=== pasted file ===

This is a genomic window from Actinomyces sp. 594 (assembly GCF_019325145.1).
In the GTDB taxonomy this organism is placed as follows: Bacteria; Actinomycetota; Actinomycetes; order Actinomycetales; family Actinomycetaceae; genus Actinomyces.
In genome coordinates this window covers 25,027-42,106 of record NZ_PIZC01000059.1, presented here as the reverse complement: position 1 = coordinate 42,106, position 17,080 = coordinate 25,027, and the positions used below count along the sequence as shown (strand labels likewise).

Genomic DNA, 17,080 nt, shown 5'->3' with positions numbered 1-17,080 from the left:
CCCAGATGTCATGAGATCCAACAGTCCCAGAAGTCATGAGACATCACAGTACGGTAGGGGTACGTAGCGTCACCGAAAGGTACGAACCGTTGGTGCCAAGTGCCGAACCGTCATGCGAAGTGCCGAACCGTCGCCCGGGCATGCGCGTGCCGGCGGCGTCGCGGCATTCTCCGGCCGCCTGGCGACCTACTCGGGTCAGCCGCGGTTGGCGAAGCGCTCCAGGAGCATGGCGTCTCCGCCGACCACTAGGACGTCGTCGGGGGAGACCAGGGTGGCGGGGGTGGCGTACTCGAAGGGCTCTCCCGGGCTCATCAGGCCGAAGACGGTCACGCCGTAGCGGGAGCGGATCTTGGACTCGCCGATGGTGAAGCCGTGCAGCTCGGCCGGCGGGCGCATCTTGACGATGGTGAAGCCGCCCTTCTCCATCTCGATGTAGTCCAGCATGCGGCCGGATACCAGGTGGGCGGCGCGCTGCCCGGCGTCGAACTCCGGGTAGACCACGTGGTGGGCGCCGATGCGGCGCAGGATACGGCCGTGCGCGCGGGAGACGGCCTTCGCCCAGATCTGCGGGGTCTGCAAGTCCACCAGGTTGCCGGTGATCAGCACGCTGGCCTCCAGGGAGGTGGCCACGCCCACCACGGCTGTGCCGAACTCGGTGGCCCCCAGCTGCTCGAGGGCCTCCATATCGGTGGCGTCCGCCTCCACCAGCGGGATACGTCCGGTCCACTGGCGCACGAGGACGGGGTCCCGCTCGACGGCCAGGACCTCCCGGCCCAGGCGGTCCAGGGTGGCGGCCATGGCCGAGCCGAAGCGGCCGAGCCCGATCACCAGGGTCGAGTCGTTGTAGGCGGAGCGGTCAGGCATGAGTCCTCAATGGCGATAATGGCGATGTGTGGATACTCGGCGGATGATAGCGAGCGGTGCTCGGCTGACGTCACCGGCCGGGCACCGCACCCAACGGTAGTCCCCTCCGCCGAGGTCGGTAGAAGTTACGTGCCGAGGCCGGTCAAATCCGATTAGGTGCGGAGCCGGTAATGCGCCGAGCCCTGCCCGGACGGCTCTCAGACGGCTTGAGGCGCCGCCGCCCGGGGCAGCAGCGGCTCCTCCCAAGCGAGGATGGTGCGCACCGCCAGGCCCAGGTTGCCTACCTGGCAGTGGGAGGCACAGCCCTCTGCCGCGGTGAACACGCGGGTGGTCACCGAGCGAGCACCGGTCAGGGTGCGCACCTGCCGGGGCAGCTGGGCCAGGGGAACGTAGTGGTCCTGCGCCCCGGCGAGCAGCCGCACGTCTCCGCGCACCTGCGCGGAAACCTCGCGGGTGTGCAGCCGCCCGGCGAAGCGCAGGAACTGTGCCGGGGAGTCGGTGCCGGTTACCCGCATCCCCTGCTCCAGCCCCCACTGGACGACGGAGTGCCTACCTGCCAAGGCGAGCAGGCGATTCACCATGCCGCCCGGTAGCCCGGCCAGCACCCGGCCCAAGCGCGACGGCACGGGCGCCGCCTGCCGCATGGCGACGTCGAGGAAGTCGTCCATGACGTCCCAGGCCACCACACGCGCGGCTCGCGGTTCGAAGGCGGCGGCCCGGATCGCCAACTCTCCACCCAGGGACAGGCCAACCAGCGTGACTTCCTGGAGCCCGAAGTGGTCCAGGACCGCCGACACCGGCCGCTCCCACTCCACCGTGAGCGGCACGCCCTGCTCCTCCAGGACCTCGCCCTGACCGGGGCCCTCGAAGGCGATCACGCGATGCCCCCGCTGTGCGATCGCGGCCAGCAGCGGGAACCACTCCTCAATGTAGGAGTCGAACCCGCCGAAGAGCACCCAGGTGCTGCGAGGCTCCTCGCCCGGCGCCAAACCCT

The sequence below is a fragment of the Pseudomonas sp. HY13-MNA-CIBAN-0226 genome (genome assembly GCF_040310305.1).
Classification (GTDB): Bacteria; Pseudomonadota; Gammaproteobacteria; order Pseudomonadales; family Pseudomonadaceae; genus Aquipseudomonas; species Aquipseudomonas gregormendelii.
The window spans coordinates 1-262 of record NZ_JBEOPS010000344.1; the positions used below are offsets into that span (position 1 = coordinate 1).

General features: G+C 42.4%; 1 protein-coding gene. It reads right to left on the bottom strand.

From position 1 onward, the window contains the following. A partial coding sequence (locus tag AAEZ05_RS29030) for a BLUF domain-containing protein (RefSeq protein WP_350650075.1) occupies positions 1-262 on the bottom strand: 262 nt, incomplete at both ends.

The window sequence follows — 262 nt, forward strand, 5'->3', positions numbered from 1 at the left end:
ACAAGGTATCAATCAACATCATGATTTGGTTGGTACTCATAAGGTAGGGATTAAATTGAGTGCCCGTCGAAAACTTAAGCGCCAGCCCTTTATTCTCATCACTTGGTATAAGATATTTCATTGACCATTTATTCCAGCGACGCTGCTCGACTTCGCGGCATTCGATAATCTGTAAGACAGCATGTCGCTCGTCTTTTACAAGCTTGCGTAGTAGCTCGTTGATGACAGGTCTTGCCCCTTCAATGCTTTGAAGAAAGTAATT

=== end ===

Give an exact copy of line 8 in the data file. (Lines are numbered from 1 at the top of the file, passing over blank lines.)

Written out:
The window spans coordinates 1-262 of record NZ_JBEOPS010000344.1; the positions used below are offsets into that span (position 1 = coordinate 1).